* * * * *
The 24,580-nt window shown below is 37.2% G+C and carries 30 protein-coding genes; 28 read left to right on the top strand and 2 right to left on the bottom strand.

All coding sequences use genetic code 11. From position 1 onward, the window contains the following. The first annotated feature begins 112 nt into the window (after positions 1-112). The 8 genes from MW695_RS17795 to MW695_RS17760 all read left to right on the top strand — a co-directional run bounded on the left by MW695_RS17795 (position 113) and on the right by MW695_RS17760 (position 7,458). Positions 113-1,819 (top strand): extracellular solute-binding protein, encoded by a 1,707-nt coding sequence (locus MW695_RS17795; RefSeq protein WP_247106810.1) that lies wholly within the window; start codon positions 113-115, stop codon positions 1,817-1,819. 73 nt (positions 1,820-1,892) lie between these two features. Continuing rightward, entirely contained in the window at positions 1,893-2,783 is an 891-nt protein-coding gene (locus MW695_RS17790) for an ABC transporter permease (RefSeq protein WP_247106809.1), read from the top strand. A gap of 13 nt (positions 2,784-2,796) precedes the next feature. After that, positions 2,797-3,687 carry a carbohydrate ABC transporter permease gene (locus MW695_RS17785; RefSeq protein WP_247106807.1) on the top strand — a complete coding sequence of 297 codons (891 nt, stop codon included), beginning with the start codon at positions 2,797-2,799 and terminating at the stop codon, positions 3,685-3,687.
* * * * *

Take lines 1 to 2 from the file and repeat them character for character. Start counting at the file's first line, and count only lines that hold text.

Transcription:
The 24,580-nt window shown below is 37.2% G+C and carries 30 protein-coding genes; 28 read left to right on the top strand and 2 right to left on the bottom strand.

All coding sequences use genetic code 11. From position 1 onward, the window contains the following. The first annotated feature begins 112 nt into the window (after positions 1-112). The 8 genes from MW695_RS17795 to MW695_RS17760 all read left to right on the top strand — a co-directional run bounded on the left by MW695_RS17795 (position 113) and on the right by MW695_RS17760 (position 7,458). Positions 113-1,819 (top strand): extracellular solute-binding protein, encoded by a 1,707-nt coding sequence (locus MW695_RS17795; RefSeq protein WP_247106810.1) that lies wholly within the window; start codon positions 113-115, stop codon positions 1,817-1,819. 73 nt (positions 1,820-1,892) lie between these two features. Continuing rightward, entirely contained in the window at positions 1,893-2,783 is an 891-nt protein-coding gene (locus MW695_RS17790) for an ABC transporter permease (RefSeq protein WP_247106809.1), read from the top strand. A gap of 13 nt (positions 2,784-2,796) precedes the next feature. After that, positions 2,797-3,687 carry a carbohydrate ABC transporter permease gene (locus MW695_RS17785; RefSeq protein WP_247106807.1) on the top strand — a complete coding sequence of 297 codons (891 nt, stop codon included), beginning with the start codon at positions 2,797-2,799 and terminating at the stop codon, positions 3,685-3,687.